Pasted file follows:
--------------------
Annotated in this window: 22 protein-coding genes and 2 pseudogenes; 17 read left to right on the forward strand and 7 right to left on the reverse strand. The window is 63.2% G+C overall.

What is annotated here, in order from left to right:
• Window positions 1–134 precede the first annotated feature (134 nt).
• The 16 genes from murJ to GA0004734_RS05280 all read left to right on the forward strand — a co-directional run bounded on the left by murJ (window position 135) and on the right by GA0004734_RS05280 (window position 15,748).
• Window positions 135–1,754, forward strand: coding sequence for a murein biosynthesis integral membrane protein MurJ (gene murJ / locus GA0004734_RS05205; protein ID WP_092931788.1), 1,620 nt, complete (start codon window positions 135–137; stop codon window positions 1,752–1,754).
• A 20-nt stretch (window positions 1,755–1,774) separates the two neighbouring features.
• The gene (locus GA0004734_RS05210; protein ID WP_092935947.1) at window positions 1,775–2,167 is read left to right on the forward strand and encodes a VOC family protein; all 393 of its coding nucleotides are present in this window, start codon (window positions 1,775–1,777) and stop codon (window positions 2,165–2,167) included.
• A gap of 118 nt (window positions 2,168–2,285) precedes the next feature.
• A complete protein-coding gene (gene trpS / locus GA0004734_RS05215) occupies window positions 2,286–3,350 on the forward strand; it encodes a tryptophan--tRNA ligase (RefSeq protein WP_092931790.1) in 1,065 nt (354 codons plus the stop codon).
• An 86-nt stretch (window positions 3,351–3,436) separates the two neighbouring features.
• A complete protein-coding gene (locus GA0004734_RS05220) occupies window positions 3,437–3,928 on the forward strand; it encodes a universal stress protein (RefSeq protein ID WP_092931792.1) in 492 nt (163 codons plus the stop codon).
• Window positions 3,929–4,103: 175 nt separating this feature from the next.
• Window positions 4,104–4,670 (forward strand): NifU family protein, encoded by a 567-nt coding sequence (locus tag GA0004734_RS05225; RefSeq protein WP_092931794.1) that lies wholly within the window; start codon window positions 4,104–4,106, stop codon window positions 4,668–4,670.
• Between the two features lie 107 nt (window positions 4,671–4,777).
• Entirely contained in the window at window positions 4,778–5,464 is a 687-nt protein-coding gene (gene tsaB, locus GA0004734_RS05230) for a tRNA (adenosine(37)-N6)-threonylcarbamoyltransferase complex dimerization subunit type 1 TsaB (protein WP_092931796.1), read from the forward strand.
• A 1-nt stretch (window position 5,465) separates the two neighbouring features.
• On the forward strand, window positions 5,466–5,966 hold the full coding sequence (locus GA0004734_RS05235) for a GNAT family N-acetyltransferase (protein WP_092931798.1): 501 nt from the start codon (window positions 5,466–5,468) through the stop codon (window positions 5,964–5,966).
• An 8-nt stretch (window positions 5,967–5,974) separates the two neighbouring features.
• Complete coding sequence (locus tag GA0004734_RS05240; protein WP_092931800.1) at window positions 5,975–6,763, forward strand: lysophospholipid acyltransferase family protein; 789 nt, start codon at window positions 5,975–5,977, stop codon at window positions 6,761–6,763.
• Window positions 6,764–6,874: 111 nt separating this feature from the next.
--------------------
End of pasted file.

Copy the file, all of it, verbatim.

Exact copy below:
Annotated in this window: 22 protein-coding genes and 2 pseudogenes; 17 read left to right on the forward strand and 7 right to left on the reverse strand. The window is 63.2% G+C overall.

What is annotated here, in order from left to right:
• Window positions 1–134 precede the first annotated feature (134 nt).
• The 16 genes from murJ to GA0004734_RS05280 all read left to right on the forward strand — a co-directional run bounded on the left by murJ (window position 135) and on the right by GA0004734_RS05280 (window position 15,748).
• Window positions 135–1,754, forward strand: coding sequence for a murein biosynthesis integral membrane protein MurJ (gene murJ / locus GA0004734_RS05205; protein ID WP_092931788.1), 1,620 nt, complete (start codon window positions 135–137; stop codon window positions 1,752–1,754).
• A 20-nt stretch (window positions 1,755–1,774) separates the two neighbouring features.
• The gene (locus GA0004734_RS05210; protein ID WP_092935947.1) at window positions 1,775–2,167 is read left to right on the forward strand and encodes a VOC family protein; all 393 of its coding nucleotides are present in this window, start codon (window positions 1,775–1,777) and stop codon (window positions 2,165–2,167) included.
• A gap of 118 nt (window positions 2,168–2,285) precedes the next feature.
• A complete protein-coding gene (gene trpS / locus GA0004734_RS05215) occupies window positions 2,286–3,350 on the forward strand; it encodes a tryptophan--tRNA ligase (RefSeq protein WP_092931790.1) in 1,065 nt (354 codons plus the stop codon).
• An 86-nt stretch (window positions 3,351–3,436) separates the two neighbouring features.
• A complete protein-coding gene (locus GA0004734_RS05220) occupies window positions 3,437–3,928 on the forward strand; it encodes a universal stress protein (RefSeq protein ID WP_092931792.1) in 492 nt (163 codons plus the stop codon).
• Window positions 3,929–4,103: 175 nt separating this feature from the next.
• Window positions 4,104–4,670 (forward strand): NifU family protein, encoded by a 567-nt coding sequence (locus tag GA0004734_RS05225; RefSeq protein WP_092931794.1) that lies wholly within the window; start codon window positions 4,104–4,106, stop codon window positions 4,668–4,670.
• Between the two features lie 107 nt (window positions 4,671–4,777).
• Entirely contained in the window at window positions 4,778–5,464 is a 687-nt protein-coding gene (gene tsaB, locus GA0004734_RS05230) for a tRNA (adenosine(37)-N6)-threonylcarbamoyltransferase complex dimerization subunit type 1 TsaB (protein WP_092931796.1), read from the forward strand.
• A 1-nt stretch (window position 5,465) separates the two neighbouring features.
• On the forward strand, window positions 5,466–5,966 hold the full coding sequence (locus GA0004734_RS05235) for a GNAT family N-acetyltransferase (protein WP_092931798.1): 501 nt from the start codon (window positions 5,466–5,468) through the stop codon (window positions 5,964–5,966).
• An 8-nt stretch (window positions 5,967–5,974) separates the two neighbouring features.
• Complete coding sequence (locus tag GA0004734_RS05240; protein WP_092931800.1) at window positions 5,975–6,763, forward strand: lysophospholipid acyltransferase family protein; 789 nt, start codon at window positions 5,975–5,977, stop codon at window positions 6,761–6,763.
• Window positions 6,764–6,874: 111 nt separating this feature from the next.